- More than 4,700 employees
- Two manufacturing facilities
- Six regional offices and three branch offices
- 150 service centers
- A corporate and technical training center in São Paulo
Schindler reports it has sold more than 185,000 units in Brazil to date, and work continues. In August, it was announced Schindler would provide nine elevators — eight 5500 units and one 3300 — to the Flamboyant Business Park in Goiânia. Both models are machine-room-less and provide significant energy savings — up to 70% for the 5500, for example, according to Schindler.
No matter the job, if it is in Brazil, chances are good the equipment is energy efficient. The 174 units Otis supplied to seven World Cup stadiums and the São Paulo–Guarulhos International Airport, for example, are outfitted with energy-saving ReGenTM drives.
Brazil encompasses 8.5 million km2, making it the fifth-largest country in the world. Its heavily populated southern and southwestern regions, particularly Rio de Janeiro and São Paulo, are seeing the most construction activity, Witte said. In May, Hyundai Elevator said it was negotiating to install elevators at the 38-story Trump Tower in Rio de Janeiro.
Besides the two major cities, Baineário de Camboriú, a resort town overlooking the South Atlantic, is among tall-building hot spots. Known as the “Brazilian Dubai” due to its plethora of skyscrapers and wealthy tourists, the city will soon be home to Brazil’s tallest buildings. Residential towers planned or underway include One Tower, 280 m tall and 77 stories; Infinity Coast Tower, 240 m tall and 66 stories, scheduled for completion in 2015; Boreal Tower, 220 m tall and 55 stories; and Sky Tower, 210 m tall and 55 stories, scheduled for completion in 2017.
Interestingly, the tallest building in Brazil is not new. It is the former Palacio W. Zarzur (Mirante do Vale), a 170-m-tall, 51-story retail and office building built in São Paulo in 1967, a time of economic resurgence during the 1960s and 1970s known as the “Brazilian Miracle.” The industrialization, technological advances and economic growth that took place during that time enhanced Brazil’s reputation around the world. Throughout its history, Brazil has built a reputation of having more success employing “soft power” — the ability to attract others to a desired outcome — rather than hard power — the ability to compel others to a desired outcome, such as through military strength — to grow its economy.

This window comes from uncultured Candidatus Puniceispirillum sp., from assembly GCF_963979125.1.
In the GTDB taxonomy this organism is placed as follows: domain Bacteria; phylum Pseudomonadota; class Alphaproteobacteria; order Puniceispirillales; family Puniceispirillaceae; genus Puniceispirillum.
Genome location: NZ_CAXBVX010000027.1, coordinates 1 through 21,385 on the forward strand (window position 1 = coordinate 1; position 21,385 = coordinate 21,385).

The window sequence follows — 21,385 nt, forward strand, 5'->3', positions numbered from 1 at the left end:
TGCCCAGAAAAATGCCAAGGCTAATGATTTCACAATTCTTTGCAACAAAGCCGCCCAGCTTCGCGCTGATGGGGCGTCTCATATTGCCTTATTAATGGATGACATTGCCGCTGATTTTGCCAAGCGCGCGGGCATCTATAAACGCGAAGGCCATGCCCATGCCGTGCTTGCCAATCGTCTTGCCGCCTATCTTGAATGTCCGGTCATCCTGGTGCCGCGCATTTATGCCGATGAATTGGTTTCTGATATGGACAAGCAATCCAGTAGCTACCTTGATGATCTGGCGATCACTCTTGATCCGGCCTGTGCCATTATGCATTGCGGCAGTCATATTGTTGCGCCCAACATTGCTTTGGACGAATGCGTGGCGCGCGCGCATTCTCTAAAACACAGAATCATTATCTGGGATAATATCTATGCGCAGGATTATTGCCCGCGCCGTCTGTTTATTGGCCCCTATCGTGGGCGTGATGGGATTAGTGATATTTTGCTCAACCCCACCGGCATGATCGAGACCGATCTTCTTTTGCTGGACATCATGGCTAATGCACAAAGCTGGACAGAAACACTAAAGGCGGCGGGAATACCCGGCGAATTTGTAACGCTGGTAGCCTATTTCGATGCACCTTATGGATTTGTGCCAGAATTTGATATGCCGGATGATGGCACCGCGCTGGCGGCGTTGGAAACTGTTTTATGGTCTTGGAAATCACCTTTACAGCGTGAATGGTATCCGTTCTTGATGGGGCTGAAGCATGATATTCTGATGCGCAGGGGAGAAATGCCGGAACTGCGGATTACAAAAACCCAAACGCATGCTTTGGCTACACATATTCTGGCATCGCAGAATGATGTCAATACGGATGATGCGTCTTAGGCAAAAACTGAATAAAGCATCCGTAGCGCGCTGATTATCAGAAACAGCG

Despite the positive outlook, challenges remain. Companies that import products and components into Brazil must deal with high import taxes, Witte notes, and exchange-rate that can be troublesome. He illustrates:
“Up to June-July of last year, the (Brazilian real) exchange rate to the Euro was at about 2.60, and, by the end of the year was at 3.20. This means that there is over 20% you have to absorb or try to pass through to your customers in local currency, which is sometimes difficult or even impossible. So, if your dependency on imported products or components is high, you are very exposed to the exchange rate variance. The expectation for this year and the next is still a further devaluation of the local currency. The same applies to US dollars.”
On the upside, Brazil’s commodities, including coffee, soybeans, corn, sugar and biofuels, have been in great demand worldwide over the last two decades. This helped the country quickly snap back from the 2008 global financial crisis. Brazil has the seventh-largest GDP in the world, positioned between the U.K. and the Russian Federation. A culture that features top-notch soccer, an abundance of natural beauty and highly acclaimed telenovelas charm the rest of the world.
But it’s not all a bed of roses. Although the nation has some of the best programs in the world for poverty reduction, and a growing middle class, in certain areas there are still sharp contrasts between the haves and have-nots. Like India’s world-class airports existing side by side with massive slums, Brazil has similar scenarios. In June, Google caught heat for one of its daily “doodles” that depicted a favela, or urban slum, in a cartoonish manner. The doodle was in honor of the FIFA World Cup, which, along with the Olympics, has itself provoked numerous protests, some ending in violence. Furthermore, an overvalued currency reduces the ability of Brazil’s non-commodity-based exports to compete.
None of these challenges, however, are insurmountable. Harold Trinkunas, the Charles W. Robinson chair and senior fellow and director of the Latin America Initiative for Foreign Policy program at the Brookings Institution, notes in his paper, “Brazil’s Rise: Seeking Influence on Global Governance”: “Brazil has an unprecedented set of opportunities to rise: a large economy, considerable soft power, lack of regional rivals, and a network of partners among other rising powers and the developing world.”
If Brazil seizes these opportunities, there is no doubt the global vertical-transportation industry will be right there with it.